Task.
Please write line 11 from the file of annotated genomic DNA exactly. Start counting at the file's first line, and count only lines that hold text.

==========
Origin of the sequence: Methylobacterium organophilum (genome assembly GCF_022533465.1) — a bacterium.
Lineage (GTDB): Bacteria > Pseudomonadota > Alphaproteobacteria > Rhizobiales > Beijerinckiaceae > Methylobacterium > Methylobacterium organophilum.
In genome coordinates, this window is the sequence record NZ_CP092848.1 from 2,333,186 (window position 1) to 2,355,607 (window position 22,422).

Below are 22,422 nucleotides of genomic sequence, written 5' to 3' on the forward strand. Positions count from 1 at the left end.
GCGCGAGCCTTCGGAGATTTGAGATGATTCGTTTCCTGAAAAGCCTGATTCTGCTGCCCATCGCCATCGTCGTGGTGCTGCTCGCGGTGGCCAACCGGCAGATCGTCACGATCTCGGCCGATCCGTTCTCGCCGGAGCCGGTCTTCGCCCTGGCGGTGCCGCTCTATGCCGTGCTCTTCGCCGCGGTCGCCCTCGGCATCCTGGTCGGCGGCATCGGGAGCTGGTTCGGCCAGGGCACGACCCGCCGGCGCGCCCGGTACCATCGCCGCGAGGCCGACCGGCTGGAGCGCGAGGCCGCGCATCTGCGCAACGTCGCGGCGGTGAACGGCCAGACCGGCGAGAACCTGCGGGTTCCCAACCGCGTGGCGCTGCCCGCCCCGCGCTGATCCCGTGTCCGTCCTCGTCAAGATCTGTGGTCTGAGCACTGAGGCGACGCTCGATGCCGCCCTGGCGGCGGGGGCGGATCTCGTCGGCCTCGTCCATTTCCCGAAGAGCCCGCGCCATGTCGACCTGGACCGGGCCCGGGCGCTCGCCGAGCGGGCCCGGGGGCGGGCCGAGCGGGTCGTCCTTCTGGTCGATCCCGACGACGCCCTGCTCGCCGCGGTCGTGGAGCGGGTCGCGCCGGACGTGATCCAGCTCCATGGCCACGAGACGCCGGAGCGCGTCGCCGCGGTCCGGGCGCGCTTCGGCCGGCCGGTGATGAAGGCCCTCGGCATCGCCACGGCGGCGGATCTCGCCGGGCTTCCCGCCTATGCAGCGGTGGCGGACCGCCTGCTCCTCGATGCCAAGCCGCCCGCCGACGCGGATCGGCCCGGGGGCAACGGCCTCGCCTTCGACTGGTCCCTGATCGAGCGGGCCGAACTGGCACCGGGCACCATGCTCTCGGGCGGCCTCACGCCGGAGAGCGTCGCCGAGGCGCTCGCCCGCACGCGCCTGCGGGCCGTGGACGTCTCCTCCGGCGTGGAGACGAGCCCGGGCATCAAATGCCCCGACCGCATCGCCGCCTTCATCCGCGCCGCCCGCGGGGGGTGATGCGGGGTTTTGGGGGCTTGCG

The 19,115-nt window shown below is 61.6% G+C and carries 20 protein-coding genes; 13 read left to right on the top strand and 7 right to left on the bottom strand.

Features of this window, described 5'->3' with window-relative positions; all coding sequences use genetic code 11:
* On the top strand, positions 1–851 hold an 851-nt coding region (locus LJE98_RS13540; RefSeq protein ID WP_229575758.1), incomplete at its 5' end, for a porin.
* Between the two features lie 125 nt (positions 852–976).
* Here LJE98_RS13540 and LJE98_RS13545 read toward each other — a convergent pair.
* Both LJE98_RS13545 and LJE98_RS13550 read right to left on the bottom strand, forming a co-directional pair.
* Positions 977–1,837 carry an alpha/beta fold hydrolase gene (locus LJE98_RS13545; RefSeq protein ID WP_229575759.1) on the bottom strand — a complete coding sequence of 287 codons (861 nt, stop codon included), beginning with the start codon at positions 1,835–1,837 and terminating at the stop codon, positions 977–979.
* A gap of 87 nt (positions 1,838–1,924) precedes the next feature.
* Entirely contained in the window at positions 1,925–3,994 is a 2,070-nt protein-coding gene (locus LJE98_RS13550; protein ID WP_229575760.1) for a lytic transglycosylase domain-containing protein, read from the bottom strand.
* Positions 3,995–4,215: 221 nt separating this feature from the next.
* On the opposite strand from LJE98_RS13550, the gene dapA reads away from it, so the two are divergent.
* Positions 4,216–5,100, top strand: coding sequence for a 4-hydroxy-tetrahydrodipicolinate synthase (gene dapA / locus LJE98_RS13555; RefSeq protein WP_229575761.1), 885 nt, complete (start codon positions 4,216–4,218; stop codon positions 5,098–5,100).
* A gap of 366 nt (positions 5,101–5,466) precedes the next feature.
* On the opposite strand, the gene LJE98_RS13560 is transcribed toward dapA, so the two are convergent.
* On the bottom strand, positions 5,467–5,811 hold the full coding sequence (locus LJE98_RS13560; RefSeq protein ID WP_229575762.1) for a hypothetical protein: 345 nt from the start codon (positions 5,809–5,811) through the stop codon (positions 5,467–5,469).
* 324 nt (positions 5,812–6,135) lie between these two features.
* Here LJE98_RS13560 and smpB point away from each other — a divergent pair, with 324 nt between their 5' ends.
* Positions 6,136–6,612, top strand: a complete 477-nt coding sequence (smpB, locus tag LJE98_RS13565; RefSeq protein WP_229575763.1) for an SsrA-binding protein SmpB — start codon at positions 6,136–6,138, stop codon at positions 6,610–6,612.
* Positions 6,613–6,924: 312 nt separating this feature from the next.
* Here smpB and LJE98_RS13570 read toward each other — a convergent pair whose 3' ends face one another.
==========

* Both LJE98_RS13545 and LJE98_RS13550 read right to left on the bottom strand, forming a co-directional pair.